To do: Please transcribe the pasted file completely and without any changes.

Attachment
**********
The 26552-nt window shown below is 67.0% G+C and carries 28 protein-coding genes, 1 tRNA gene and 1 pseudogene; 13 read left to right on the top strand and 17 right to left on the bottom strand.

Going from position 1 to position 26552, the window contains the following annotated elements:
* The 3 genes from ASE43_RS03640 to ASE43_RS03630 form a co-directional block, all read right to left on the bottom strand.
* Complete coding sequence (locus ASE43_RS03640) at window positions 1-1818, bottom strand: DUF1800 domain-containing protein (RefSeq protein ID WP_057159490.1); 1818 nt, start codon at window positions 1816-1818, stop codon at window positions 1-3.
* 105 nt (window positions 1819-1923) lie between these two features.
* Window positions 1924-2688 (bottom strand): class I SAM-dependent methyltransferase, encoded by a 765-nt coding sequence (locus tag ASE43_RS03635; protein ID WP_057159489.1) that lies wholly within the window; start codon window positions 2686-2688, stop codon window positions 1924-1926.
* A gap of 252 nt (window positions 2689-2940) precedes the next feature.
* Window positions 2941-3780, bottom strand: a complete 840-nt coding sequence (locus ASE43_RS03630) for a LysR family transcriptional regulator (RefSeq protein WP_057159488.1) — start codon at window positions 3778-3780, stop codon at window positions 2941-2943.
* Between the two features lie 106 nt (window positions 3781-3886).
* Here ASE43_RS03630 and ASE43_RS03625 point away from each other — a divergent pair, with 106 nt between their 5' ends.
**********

The 26552-nt window shown below is 67.0% G+C and carries 28 protein-coding genes, 1 tRNA gene and 1 pseudogene; 13 read left to right on the top strand and 17 right to left on the bottom strand.

Going from position 1 to position 26552, the window contains the following annotated elements:
* The 3 genes from ASE43_RS03640 to ASE43_RS03630 form a co-directional block, all read right to left on the bottom strand.
* Complete coding sequence (locus ASE43_RS03640) at window positions 1-1818, bottom strand: DUF1800 domain-containing protein (RefSeq protein ID WP_057159490.1); 1818 nt, start codon at window positions 1816-1818, stop codon at window positions 1-3.
* 105 nt (window positions 1819-1923) lie between these two features.
* Window positions 1924-2688 (bottom strand): class I SAM-dependent methyltransferase, encoded by a 765-nt coding sequence (locus tag ASE43_RS03635; protein ID WP_057159489.1) that lies wholly within the window; start codon window positions 2686-2688, stop codon window positions 1924-1926.
* A gap of 252 nt (window positions 2689-2940) precedes the next feature.
* Window positions 2941-3780, bottom strand: a complete 840-nt coding sequence (locus ASE43_RS03630) for a LysR family transcriptional regulator (RefSeq protein WP_057159488.1) — start codon at window positions 3778-3780, stop codon at window positions 2941-2943.
* Between the two features lie 106 nt (window positions 3781-3886).
* Here ASE43_RS03630 and ASE43_RS03625 point away from each other — a divergent pair, with 106 nt between their 5' ends.